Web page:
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Jack Howell on Angels prospects Jo Adell, Brandon Marsh, and more

A conversation with Class-A Burlington manager Jack Howell

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MiLB: OCT 19 Arizona Fall League Photo by Joshua Sarner/Icon Sportswire via Getty Images

There’s no major league nor minor league baseball for the next couple months, at least, but there are a few reasons for optimism once the sport gets going again. I talked with former Angels third baseman Jack Howell, now the manager at Class-A Burlington, Iowa, about a few of the Halos’ top prospects.

Jo Adell leads the way among Angels minor leaguers, a consensus top-10 prospect in the game. He was in the top 100 on national lists before the 2018 season, and in the top 20 in 2019. Last year he hit .289/.359/.475 across three levels, and is considered a five-tool threat.

“Tremendous athlete, all around. Strong arm, strong swing. Really good routes and aggressive in the outfield, on the bases,” Howell said of Adell. “Just everything you don’t see too often from a young player like that. All the tools really showed themselves early.”

The biggest knock on Adell is his contact rate, but even with his 33-percent strikeout rate in his first taste of Triple-A, his other tools and performance was enough to have prospect evaluators rate him so highly.

“At my level there were things he needed to work on. He had to go through the process of Low-A and move on. It seems like at each level he’s made those adjustments and shown the things he needs to continue to do to improve,” Howell said. “The best thing I can say is that it’s no surprise he’s moving like he is.”

Howell was the minor league field coordinator when Adell was drafted in the first round of 2017, and managed Adell at the start of the 2018 season in Burlington. Adell was in his first full season as a professional, and turned 19 only in the first week of the season. He hit .326/.398/.611 with six home runs in a month before getting promoted to Inland Empire. The performance was even more impressive given the environment of the Midwest League, notoriously tough on hitters and with nasty weather.

“A lot of people don’t realize in the Midwest that first month we get snowed out a few times. If it’s not snowing, we’re playing in chilly drizzle weather,” Howell said. “That first month, whether you’re a kid from the Dominican who’s never seen that or a very young athletic guy like the Marshes and Adells, that first month can be tough as it is.”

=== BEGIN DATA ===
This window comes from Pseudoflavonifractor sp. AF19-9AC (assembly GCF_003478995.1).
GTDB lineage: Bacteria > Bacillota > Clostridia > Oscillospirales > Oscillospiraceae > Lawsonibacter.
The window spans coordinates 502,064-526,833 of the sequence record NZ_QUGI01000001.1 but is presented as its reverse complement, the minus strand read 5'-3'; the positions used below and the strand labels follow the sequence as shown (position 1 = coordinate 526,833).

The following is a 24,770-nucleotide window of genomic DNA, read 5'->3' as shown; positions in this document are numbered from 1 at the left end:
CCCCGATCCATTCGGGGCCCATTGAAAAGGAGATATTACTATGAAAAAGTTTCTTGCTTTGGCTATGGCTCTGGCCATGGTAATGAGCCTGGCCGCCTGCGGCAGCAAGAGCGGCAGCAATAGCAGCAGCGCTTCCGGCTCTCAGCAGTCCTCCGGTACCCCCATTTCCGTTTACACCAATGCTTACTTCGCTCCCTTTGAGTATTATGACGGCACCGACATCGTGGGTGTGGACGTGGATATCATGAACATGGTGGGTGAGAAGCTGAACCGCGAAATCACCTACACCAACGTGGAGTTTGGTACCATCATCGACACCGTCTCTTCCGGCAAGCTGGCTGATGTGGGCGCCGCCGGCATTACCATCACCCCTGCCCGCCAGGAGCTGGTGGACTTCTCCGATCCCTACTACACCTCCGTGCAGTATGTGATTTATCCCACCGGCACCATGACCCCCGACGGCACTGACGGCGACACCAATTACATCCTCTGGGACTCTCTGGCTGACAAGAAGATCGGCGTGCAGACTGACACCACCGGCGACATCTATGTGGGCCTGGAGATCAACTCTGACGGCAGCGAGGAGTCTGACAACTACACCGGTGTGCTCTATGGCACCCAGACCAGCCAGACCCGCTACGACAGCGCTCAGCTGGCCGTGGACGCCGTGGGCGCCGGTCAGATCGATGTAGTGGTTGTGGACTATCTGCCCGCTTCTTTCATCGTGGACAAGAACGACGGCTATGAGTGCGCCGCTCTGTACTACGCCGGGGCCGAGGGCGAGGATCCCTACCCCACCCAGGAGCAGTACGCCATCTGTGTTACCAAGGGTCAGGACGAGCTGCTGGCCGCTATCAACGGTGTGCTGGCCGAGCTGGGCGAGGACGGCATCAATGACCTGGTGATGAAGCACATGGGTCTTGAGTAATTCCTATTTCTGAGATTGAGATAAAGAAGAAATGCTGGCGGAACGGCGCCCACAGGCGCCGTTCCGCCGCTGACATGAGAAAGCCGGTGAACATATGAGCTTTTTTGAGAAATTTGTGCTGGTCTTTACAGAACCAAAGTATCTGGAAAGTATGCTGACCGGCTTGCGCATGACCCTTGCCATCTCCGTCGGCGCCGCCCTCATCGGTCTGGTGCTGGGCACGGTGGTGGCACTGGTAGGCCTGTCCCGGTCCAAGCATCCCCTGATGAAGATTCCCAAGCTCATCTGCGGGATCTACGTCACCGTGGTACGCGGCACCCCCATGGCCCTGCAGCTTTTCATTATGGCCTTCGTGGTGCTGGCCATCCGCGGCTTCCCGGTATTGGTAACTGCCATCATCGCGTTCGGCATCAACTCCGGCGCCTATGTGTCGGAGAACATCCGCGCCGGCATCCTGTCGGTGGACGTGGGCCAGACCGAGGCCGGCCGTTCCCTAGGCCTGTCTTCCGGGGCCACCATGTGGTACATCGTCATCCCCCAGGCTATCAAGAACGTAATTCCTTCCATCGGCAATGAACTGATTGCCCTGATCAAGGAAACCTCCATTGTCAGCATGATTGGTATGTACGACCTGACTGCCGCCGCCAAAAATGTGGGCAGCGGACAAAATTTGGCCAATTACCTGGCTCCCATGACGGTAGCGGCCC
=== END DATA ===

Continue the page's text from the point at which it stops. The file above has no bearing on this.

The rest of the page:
In Adell’s time in Burlington, for instance, the Bees had six weather postponements in the first two weeks.

Brandon Marsh, a consensus top-100 prospect in baseball, is a year older than Adell, drafted in the second round in 2016. He and Adell were promoted to Inland Empire within a week of each other in 2018, when Marsh hit .295/.390/.470 with 12 doubles and three home runs in 34 games with Burlington at age 20.

The Angels drafted Jordyn Adams in the first round in 2018, and he played for Howell in nearly all of 2019, hitting .250/.346/.358 in 97 games at age 19. Adams was rated the No. 72 prospect by Baseball Prospectus, and No. 76 by ESPN.

Even with those fairly highly-regarded outfielders in the pipeline, the Angels’ farm system as a whole is ranked in the bottom half of baseball, rated the 18th-best system by Keith Law at The Athletic and 26th by MLB Pipeline, for instance.

But the top-heavy nature remains the strength of the system.

“I know scouting philosophies have changed a lot, but successful teams — you might not have a huge draft one through 30 — you can’t miss on those first few,” Howell said. “With Marsh, Adell, Adams, as a couple of pitchers, those top picks have really been athletic, fairly mentally tough, and showed the tools. When you get toolsy athletic guys, it’s exciting for player development because we can do a lot with those guys.”

One of those pitchers was Griffin Canning, the second-rounder in 2017 out of UCLA who has already had major league success. He was slated to begin 2020 in a revamped Angels starting rotation, but elbow discomfort sidelined his spring, including a PRP injection on March 6. He was slated to be reevaluated in the first week of April or so, but given the delay of opening day into at least May, if not longer, it remains to be seen whether Canning will in fact miss any time this year.

Canning never pitched for Howell in Low-A, but Hector Yan did. The left-hander pitched all of last season in Burlington, posting a 3.39 ERA in 109 innings, with 148 strikeouts. Yan was added to the 40-man roster in November, and was part of the Angels’ first round of roster cuts this spring. Yan in Burlington lowered his walk rate from 15 percent the two previous years to 11.4 percent in 2019, and saw his strikeout rate increase to a career-best 32.3 percent.

“Knowing his history of having an incredible live arm but the control was not there, we always tried to work on commanding that great stuff,” Howell said. “I saw him early make some progress from what I’d seen in the past, then he really started to go throughout the midpoint of the season.

“He’d dominate for an inning or two, and maybe in the past he’d lose control and it would be a gradual downhill slide to where his pitch count would be so high he couldn’t finish the innings we needed out of him. What I saw last year was he was able to make that quick adjustment, which is a huge learning point. He’d walk a guy, or maybe an error in the infield, and then he’d get behind in the count. You’d see him step off, take a deep breath, and go right at guys. ... That’s when you know a guy from the mental side is starting to trust and believe in himself, not get down, and be able to make those adjustments which all good pitchers need to do.”

Once we have baseball back on the field again, these will be players to keep an eye on for the Angels in 2020.